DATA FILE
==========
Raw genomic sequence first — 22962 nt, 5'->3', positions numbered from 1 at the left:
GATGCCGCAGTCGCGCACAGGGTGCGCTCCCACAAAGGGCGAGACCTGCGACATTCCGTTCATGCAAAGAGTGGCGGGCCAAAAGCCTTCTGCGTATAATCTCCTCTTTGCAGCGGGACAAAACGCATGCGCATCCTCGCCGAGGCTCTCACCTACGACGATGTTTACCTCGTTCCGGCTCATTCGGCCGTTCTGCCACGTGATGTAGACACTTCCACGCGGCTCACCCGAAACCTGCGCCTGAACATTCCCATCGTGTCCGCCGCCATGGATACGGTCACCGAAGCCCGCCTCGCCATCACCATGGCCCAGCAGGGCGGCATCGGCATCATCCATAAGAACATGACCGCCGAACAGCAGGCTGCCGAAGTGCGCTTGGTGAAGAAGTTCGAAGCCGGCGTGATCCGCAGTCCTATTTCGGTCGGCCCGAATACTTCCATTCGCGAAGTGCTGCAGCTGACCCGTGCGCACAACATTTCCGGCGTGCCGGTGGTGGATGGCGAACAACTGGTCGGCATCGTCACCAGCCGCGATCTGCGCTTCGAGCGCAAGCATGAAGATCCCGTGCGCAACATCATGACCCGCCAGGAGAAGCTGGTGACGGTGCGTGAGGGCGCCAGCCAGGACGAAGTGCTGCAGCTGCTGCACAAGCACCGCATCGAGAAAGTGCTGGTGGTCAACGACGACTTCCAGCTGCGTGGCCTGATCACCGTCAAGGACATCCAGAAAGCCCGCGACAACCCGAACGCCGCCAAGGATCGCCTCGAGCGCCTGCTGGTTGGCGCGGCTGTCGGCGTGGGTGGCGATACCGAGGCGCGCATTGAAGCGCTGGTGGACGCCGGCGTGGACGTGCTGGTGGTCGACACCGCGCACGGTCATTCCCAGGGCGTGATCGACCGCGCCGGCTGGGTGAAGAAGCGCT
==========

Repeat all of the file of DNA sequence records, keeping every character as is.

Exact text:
Raw genomic sequence first — 22962 nt, 5'->3', positions numbered from 1 at the left:
GATGCCGCAGTCGCGCACAGGGTGCGCTCCCACAAAGGGCGAGACCTGCGACATTCCGTTCATGCAAAGAGTGGCGGGCCAAAAGCCTTCTGCGTATAATCTCCTCTTTGCAGCGGGACAAAACGCATGCGCATCCTCGCCGAGGCTCTCACCTACGACGATGTTTACCTCGTTCCGGCTCATTCGGCCGTTCTGCCACGTGATGTAGACACTTCCACGCGGCTCACCCGAAACCTGCGCCTGAACATTCCCATCGTGTCCGCCGCCATGGATACGGTCACCGAAGCCCGCCTCGCCATCACCATGGCCCAGCAGGGCGGCATCGGCATCATCCATAAGAACATGACCGCCGAACAGCAGGCTGCCGAAGTGCGCTTGGTGAAGAAGTTCGAAGCCGGCGTGATCCGCAGTCCTATTTCGGTCGGCCCGAATACTTCCATTCGCGAAGTGCTGCAGCTGACCCGTGCGCACAACATTTCCGGCGTGCCGGTGGTGGATGGCGAACAACTGGTCGGCATCGTCACCAGCCGCGATCTGCGCTTCGAGCGCAAGCATGAAGATCCCGTGCGCAACATCATGACCCGCCAGGAGAAGCTGGTGACGGTGCGTGAGGGCGCCAGCCAGGACGAAGTGCTGCAGCTGCTGCACAAGCACCGCATCGAGAAAGTGCTGGTGGTCAACGACGACTTCCAGCTGCGTGGCCTGATCACCGTCAAGGACATCCAGAAAGCCCGCGACAACCCGAACGCCGCCAAGGATCGCCTCGAGCGCCTGCTGGTTGGCGCGGCTGTCGGCGTGGGTGGCGATACCGAGGCGCGCATTGAAGCGCTGGTGGACGCCGGCGTGGACGTGCTGGTGGTCGACACCGCGCACGGTCATTCCCAGGGCGTGATCGACCGCGCCGGCTGGGTGAAGAAGCGCT